The Senate vote yesterday (December 18, 2010) to end the 17-year ban on openly gay troops in America's armed forces, in effect, puts the "don't ask, don't tell" policy to its death. The House of Representatives has already voted to end the military ban on gays, and President Obama is against the "don't ask, don't tell" policy.
The fact that two federal judges -- in separate cases last month -- found the military's "don't ask, don't tell" policy unconstitutional because it discriminates against gays and lesbians, indicates that this policy never should have been put in place.
Since the "don't ask, don't tell" policy was implemented in 1993, some 14,000 American troops have had to leave the service for being gay. Many of these former troops plan to re-enlist now that they will be allowed to remain in the service, even if they admit that they are gay.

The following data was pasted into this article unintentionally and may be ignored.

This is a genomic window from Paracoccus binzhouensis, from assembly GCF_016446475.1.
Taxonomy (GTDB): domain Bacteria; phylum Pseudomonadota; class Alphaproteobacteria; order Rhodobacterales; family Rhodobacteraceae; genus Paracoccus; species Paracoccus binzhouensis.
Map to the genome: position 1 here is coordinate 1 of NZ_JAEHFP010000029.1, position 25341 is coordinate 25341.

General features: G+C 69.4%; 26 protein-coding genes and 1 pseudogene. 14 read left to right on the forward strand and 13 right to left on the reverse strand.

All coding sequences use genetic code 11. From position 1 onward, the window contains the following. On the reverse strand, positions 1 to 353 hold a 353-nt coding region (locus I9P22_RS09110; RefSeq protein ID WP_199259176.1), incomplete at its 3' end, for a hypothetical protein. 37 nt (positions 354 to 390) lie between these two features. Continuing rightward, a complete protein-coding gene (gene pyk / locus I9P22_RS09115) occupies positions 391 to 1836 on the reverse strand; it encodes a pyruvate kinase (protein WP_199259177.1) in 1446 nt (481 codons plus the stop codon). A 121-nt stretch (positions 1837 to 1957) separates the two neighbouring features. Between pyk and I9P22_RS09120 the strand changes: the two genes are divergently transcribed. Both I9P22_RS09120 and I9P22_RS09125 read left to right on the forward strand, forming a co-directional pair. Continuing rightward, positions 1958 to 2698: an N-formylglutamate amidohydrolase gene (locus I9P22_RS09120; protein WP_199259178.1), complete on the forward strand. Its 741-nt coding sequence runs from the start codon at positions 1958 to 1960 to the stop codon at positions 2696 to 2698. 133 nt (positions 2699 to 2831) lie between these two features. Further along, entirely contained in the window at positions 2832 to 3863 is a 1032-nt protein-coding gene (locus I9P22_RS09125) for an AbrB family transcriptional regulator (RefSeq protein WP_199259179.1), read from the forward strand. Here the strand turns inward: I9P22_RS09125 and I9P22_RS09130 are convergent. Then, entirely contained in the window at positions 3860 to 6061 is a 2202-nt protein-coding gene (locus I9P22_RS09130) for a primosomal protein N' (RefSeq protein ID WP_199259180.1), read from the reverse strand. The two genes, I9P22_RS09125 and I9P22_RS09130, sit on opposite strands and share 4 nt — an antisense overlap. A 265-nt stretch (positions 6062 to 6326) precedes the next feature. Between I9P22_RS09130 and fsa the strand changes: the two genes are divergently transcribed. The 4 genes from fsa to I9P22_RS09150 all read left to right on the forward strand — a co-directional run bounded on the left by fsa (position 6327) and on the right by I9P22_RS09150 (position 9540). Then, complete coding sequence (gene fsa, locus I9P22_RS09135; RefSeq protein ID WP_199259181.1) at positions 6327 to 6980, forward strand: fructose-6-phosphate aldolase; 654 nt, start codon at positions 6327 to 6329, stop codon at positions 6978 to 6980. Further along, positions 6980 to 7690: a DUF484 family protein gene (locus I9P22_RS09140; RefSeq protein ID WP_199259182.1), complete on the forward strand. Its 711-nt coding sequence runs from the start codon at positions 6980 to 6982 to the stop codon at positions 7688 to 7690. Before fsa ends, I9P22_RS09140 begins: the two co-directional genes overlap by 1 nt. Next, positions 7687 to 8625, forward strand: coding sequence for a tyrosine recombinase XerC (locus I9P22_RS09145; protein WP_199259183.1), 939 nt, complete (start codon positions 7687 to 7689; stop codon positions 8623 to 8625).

Allowing gays and lesbians to serve openly in the U.S. military is a step toward equality in America. Although we do not approve of the gay and lesbian lifestyle in America, we do believe that these people are entitled to equal rights.
As the two recent court rulings indicate, denying gays the right to serve in the military is unconstitutional.
The fact is that the U.S. Constitution makes it very clear that America is a democracy in which all of its people are entitled to certain inalienable rights -- among which are life, liberty, and the pursuit of happiness -- and it is imperative that these rights prevail in America, regardless of a person's race, nationality, religion, gender, or sexual orientation.